The payer prior authorization process is already fairly mechanical in nature. In theory, physicians succeed in winning such battles time and again.
Still, it’s my distinct impression that such wins are more a concession in the interest of speeding things up rather than an acknowledgment that the doctor may have a point. The truth is that in the interests of payers to occasionally give in rather than make it clear how little individual clinician judgment means to them. No point in upsetting the troops too much, eh?
I was thinking about this the other day when I read an article arguing that payers are likely to use AI to handle prior authorization processes in the future. In his piece for insideBigData, Myndshift CEO and founder Ron Wince notes that not only are manual prior authorization processes frustrating for physicians, they can lead to postponed care, with 75% of providers recently surveyed by the AMA reporting that they wait up to three days for responses to prior auth requests.
Of course, if payers have put prior authorization requirements in place, they’ve done so for a reason — most likely trends they have seen emerge and claims data over time. Unfortunately, this doesn’t leave much room for frequent updates to these guidelines, as they don’t want to change their standards without sufficient evidence.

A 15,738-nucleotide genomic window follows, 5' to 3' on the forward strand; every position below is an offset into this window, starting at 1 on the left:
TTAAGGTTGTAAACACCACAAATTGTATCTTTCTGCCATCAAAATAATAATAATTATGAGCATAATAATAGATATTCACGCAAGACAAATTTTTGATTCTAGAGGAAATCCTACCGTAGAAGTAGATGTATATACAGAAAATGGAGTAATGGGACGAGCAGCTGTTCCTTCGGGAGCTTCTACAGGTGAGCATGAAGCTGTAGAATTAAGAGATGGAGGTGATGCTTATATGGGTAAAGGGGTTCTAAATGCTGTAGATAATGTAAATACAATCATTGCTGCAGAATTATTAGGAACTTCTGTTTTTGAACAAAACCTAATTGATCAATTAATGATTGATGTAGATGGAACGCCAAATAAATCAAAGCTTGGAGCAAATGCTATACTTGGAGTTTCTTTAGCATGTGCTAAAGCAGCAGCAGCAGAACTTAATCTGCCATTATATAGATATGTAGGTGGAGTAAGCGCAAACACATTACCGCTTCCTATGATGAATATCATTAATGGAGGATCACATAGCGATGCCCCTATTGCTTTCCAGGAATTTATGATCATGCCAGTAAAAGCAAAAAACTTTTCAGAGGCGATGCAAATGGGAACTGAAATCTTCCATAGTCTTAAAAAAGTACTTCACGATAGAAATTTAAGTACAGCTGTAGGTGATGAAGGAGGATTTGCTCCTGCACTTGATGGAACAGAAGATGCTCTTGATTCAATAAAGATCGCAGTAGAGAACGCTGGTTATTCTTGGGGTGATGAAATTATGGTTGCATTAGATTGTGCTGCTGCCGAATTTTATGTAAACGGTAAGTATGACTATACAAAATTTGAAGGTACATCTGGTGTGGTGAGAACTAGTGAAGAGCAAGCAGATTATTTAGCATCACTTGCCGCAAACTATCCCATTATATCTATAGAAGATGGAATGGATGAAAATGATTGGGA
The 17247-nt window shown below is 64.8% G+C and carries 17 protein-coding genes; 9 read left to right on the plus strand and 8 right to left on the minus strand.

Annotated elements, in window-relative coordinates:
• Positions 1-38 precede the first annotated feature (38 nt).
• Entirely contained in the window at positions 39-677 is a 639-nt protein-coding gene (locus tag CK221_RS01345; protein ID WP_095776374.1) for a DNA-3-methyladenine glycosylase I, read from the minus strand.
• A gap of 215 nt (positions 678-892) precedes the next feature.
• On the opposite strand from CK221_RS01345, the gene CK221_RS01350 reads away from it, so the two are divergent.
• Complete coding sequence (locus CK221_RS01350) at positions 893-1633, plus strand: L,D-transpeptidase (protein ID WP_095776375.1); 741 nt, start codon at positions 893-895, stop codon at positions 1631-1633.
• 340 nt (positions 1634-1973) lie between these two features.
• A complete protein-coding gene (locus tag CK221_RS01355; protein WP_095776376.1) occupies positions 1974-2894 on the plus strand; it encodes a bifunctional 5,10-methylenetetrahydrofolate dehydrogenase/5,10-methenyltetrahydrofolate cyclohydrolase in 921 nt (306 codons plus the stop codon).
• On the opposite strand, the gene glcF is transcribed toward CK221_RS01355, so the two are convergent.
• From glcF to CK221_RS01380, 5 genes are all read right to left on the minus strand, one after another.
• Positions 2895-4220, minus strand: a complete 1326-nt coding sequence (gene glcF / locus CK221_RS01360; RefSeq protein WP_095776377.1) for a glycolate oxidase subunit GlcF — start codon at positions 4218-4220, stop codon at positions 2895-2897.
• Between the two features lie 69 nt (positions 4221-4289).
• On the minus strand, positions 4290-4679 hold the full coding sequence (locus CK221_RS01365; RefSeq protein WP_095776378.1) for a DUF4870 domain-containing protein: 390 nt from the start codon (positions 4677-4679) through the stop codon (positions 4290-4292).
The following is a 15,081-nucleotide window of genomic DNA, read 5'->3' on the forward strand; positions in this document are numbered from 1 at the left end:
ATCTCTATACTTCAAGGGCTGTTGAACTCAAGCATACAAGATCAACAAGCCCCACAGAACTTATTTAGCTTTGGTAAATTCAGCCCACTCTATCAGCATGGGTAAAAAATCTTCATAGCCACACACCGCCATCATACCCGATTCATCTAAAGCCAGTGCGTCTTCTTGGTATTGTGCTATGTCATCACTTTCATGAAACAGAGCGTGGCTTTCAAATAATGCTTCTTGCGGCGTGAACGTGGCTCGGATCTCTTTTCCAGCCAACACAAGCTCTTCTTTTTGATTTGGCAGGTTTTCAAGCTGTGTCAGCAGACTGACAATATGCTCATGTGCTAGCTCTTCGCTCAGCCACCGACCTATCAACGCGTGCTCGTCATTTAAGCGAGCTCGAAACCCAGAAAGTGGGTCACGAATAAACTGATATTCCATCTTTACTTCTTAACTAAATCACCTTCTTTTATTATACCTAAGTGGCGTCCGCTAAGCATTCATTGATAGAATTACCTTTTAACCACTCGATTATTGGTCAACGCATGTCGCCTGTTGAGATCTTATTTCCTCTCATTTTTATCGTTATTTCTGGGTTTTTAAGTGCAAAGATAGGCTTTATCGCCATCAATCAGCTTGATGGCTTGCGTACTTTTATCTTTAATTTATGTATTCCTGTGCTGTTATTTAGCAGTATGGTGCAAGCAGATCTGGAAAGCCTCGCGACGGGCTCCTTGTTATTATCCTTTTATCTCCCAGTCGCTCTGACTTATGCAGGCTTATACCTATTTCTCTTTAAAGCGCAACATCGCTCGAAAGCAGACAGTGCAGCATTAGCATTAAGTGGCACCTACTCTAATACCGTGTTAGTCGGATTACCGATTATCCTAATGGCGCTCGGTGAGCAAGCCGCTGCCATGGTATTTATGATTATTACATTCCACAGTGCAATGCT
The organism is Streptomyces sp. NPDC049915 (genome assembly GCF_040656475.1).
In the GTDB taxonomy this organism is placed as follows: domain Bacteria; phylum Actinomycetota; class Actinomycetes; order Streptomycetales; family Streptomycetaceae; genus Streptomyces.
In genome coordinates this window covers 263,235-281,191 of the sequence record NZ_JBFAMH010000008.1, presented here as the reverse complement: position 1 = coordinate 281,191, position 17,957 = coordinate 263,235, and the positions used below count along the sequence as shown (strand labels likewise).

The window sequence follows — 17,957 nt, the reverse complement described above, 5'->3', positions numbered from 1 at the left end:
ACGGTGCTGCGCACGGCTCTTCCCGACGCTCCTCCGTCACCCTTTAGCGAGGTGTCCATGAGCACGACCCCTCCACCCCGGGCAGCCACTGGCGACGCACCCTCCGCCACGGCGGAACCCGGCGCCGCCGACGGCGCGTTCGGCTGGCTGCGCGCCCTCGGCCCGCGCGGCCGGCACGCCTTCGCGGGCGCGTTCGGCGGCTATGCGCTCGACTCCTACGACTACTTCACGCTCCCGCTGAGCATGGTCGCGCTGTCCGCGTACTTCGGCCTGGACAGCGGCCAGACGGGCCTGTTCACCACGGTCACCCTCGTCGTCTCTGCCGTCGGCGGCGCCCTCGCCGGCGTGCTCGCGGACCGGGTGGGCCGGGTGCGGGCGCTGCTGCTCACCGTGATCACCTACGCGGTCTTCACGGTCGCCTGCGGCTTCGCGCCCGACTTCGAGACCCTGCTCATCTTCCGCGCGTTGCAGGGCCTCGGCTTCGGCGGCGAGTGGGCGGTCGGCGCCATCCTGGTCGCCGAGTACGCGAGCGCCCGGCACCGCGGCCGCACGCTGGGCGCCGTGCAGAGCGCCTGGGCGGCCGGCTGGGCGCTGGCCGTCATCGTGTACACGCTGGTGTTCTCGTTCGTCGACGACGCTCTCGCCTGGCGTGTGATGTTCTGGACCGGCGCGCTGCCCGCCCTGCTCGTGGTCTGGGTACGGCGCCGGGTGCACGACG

But AI could change the game. As Wince points out, given its capacity for monitoring and refining processes and making predictions to drive greater efficiencies, AI is well suited to performing prior authorization tasks.
Even better, AI-driven prior authorization processes could actually prove to be far more flexible than existing human-ones. “AI has the potential to transform prior auths into an entirely patient-get process,” Wince writes. “For example, AI can mine data from lab, medication and claims data to recommend appropriate treatments and evaluate the patient outcomes.”
In other words, while prior authorization guidelines may not be trumped up out of thin air, AI could bring sophisticated data analytics and predictive modeling to the process of addressing a patient’s needs. Rather than simply denying authorization for a particular treatment, medication or service, AI could conceivably make recommendations based on recent, relevant data rather than historical financial or outcomes trends.
Of course, for all of this to work, both payers and physicians would have to have some degree of trust in the AI’s governing algorithms. Neither side will settle for a “black box” AI tool whose results are mysterious even to those who are generating them.
Also, there still some work to do in determining which data to use, seeing to that such data is relevant and of adequate quality and make sure that these choices lead to appropriate results. Obviously, the stakes are high, so high that despite the billions of dollars that might be saved, it will probably be a while before payers or providers get comfortable automating the prior auth process.
Still, I do believe that someday payers will find an approach to automating prior authorization with AI that works for everyone involved. Hopefully, this will allow doctors to spend less time arguing with payers and more time doing their thing.